Essay on Descartes Dream Argument - Philosophy

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How do we know we are not dreaming some particular experience we are having, or we are not dreaming all our experience of this world? When we dream we imagine things happening often with the same sense of reality as we do when we are awake. In Descartes dream argument, he states there are no reliable signs distinguishing sleeping from waking. In his dream argument, he is not saying we are merely dreaming all of what we experience, nor, is he saying we can distinguish dreaming from being awake. I think his point is we cannot be for sure what we experience as being real in this world is actually real. When Descartes remembers occasions when he is dreaming, he falsely believes he is awake. Reflecting on this, Descartes thinks he cannot…show more content…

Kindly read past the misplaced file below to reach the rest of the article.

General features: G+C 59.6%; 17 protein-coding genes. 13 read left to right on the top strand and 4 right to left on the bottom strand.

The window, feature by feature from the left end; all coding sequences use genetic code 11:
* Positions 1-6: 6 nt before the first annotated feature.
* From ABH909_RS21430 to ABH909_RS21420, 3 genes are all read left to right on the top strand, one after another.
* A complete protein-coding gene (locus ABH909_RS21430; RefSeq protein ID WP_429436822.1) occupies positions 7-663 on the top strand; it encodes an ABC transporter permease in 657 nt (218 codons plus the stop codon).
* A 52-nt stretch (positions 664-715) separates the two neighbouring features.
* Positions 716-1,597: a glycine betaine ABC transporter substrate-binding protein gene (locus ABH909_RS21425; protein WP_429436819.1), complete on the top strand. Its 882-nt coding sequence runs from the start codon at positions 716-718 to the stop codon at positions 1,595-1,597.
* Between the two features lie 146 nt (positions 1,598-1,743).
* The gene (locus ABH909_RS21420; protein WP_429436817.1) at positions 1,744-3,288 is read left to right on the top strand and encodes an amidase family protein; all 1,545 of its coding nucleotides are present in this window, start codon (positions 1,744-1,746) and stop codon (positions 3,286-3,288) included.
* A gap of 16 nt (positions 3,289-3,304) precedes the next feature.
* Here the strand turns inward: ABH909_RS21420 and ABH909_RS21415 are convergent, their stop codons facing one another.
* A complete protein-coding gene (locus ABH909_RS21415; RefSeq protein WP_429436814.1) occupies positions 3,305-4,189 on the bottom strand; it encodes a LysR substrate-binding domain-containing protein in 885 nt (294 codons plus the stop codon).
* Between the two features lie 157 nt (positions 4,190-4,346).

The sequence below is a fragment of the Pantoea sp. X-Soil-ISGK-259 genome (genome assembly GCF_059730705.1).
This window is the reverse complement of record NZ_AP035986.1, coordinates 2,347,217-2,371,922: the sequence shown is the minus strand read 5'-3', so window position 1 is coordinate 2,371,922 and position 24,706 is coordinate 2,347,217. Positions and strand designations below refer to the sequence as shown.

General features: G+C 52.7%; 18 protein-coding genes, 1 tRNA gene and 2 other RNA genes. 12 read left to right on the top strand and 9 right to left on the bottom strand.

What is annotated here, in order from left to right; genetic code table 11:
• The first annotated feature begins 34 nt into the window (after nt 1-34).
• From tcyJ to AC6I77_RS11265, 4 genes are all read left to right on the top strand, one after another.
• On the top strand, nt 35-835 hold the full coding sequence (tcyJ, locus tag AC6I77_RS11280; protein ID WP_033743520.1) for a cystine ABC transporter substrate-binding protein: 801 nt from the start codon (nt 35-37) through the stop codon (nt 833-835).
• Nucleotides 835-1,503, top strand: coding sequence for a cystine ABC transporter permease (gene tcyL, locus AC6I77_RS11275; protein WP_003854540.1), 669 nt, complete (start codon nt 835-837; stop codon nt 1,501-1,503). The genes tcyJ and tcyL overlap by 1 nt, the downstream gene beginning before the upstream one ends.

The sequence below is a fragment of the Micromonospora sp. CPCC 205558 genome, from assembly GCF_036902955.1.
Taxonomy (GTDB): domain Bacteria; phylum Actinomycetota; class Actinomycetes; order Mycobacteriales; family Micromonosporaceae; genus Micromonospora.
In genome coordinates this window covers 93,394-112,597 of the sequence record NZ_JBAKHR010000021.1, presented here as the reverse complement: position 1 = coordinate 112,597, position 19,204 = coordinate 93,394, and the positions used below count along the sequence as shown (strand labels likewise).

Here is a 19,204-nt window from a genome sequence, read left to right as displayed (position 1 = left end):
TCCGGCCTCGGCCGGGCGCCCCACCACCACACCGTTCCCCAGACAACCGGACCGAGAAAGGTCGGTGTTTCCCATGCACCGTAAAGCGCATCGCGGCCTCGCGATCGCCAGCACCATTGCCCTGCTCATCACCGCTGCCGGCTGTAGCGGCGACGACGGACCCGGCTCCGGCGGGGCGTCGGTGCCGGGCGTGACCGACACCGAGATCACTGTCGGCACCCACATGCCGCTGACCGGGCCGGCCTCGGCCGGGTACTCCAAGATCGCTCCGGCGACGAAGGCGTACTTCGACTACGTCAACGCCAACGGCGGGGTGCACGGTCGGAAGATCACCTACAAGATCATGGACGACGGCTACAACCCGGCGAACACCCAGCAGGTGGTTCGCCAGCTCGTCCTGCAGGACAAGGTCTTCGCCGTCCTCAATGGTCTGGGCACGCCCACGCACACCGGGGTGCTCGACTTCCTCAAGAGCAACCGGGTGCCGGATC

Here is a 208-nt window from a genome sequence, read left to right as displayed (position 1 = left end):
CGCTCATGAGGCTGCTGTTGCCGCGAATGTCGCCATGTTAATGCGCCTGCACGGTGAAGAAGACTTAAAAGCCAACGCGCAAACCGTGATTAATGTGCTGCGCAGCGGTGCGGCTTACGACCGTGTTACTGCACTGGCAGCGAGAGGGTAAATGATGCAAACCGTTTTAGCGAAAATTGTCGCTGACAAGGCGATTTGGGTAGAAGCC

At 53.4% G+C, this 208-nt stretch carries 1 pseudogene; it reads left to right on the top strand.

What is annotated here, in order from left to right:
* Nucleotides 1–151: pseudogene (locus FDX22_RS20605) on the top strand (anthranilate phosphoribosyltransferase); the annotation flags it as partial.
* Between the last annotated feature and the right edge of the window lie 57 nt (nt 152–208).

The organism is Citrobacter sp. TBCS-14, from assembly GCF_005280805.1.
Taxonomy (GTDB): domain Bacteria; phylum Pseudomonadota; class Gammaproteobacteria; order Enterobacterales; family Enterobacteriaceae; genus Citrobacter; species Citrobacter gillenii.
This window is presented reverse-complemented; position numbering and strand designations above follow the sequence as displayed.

The last step in Descartes argument says if he cannot tell whether he is dreaming, then how can he trust any of his senses telling him about the environment? To know anything about the external world on the basis of his sensory experiences, it seems like Descartes would have to know those experiences are not all just a dream: 4. To know anything about the external world on the basis or your sensory experiences, you have to know that you are not dreaming. I believe the things in my dreams must have been patterned after real things. So, even if I might be dreaming now, I know the world has colors, things that take up space, have shape, quantity, and a place in space and time. Now if you pull premises 1-4 together, we get the result of the conclusion: 5. Therefore, you can’t know anything about the external world based on your sensory experiences. In an interpretation of Descartes Dream Argument, premise 1 supports premise two and premise 3a and 3b support premise 4. So let us take a look at premise 2, 4, and the conclusion. This looks like the valid inference rule, such as modus ponens. P  Q P__________ Therefore, Q However, that is not what is exactly happening in the dream argument. For premise 4 says to know you would have to know you are not dreaming. But premise 3 says you cannot know you are dreaming. In order for Modus Ponens argument to work, it would have to contain the premise: “I know I am dreaming.” Since Descartes cannot actually
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